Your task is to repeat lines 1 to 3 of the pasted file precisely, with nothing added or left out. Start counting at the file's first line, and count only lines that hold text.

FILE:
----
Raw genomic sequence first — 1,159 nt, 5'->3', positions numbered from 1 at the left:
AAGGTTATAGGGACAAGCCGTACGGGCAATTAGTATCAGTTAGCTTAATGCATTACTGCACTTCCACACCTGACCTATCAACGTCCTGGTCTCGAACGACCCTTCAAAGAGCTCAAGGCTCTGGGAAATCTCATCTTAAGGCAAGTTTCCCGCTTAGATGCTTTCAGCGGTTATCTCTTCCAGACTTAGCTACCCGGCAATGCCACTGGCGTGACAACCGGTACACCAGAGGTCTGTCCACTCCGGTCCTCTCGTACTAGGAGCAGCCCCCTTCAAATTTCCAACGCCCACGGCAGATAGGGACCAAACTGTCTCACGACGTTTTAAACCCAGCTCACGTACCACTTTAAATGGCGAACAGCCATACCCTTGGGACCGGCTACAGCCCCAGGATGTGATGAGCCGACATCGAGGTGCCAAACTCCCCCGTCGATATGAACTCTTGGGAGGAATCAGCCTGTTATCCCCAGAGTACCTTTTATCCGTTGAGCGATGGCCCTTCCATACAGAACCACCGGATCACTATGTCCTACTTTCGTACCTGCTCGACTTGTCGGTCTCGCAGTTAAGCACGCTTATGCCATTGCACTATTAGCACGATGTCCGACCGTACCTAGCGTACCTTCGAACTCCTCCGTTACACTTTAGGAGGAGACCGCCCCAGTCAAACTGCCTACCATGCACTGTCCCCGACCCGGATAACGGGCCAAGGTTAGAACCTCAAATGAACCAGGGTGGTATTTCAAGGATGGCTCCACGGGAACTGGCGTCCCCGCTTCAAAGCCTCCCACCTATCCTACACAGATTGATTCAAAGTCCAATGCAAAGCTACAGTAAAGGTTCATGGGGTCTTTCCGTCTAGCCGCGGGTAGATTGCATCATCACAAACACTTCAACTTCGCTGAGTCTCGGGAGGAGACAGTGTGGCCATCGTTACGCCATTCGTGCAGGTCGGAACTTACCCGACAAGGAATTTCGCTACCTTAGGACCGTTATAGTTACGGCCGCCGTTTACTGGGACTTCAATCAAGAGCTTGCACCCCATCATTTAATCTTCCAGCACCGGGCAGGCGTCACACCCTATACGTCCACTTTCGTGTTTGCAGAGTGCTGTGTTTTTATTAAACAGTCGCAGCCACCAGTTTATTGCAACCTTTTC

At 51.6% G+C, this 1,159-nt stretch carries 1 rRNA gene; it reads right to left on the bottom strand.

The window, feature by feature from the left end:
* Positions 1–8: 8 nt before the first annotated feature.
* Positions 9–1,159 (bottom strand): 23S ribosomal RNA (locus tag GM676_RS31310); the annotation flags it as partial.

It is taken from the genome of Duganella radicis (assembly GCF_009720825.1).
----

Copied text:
Raw genomic sequence first — 1,159 nt, 5'->3', positions numbered from 1 at the left:
AAGGTTATAGGGACAAGCCGTACGGGCAATTAGTATCAGTTAGCTTAATGCATTACTGCACTTCCACACCTGACCTATCAACGTCCTGGTCTCGAACGACCCTTCAAAGAGCTCAAGGCTCTGGGAAATCTCATCTTAAGGCAAGTTTCCCGCTTAGATGCTTTCAGCGGTTATCTCTTCCAGACTTAGCTACCCGGCAATGCCACTGGCGTGACAACCGGTACACCAGAGGTCTGTCCACTCCGGTCCTCTCGTACTAGGAGCAGCCCCCTTCAAATTTCCAACGCCCACGGCAGATAGGGACCAAACTGTCTCACGACGTTTTAAACCCAGCTCACGTACCACTTTAAATGGCGAACAGCCATACCCTTGGGACCGGCTACAGCCCCAGGATGTGATGAGCCGACATCGAGGTGCCAAACTCCCCCGTCGATATGAACTCTTGGGAGGAATCAGCCTGTTATCCCCAGAGTACCTTTTATCCGTTGAGCGATGGCCCTTCCATACAGAACCACCGGATCACTATGTCCTACTTTCGTACCTGCTCGACTTGTCGGTCTCGCAGTTAAGCACGCTTATGCCATTGCACTATTAGCACGATGTCCGACCGTACCTAGCGTACCTTCGAACTCCTCCGTTACACTTTAGGAGGAGACCGCCCCAGTCAAACTGCCTACCATGCACTGTCCCCGACCCGGATAACGGGCCAAGGTTAGAACCTCAAATGAACCAGGGTGGTATTTCAAGGATGGCTCCACGGGAACTGGCGTCCCCGCTTCAAAGCCTCCCACCTATCCTACACAGATTGATTCAAAGTCCAATGCAAAGCTACAGTAAAGGTTCATGGGGTCTTTCCGTCTAGCCGCGGGTAGATTGCATCATCACAAACACTTCAACTTCGCTGAGTCTCGGGAGGAGACAGTGTGGCCATCGTTACGCCATTCGTGCAGGTCGGAACTTACCCGACAAGGAATTTCGCTACCTTAGGACCGTTATAGTTACGGCCGCCGTTTACTGGGACTTCAATCAAGAGCTTGCACCCCATCATTTAATCTTCCAGCACCGGGCAGGCGTCACACCCTATACGTCCACTTTCGTGTTTGCAGAGTGCTGTGTTTTTATTAAACAGTCGCAGCCACCAGTTTATTGCAACCTTTTC

At 51.6% G+C, this 1,159-nt stretch carries 1 rRNA gene; it reads right to left on the bottom strand.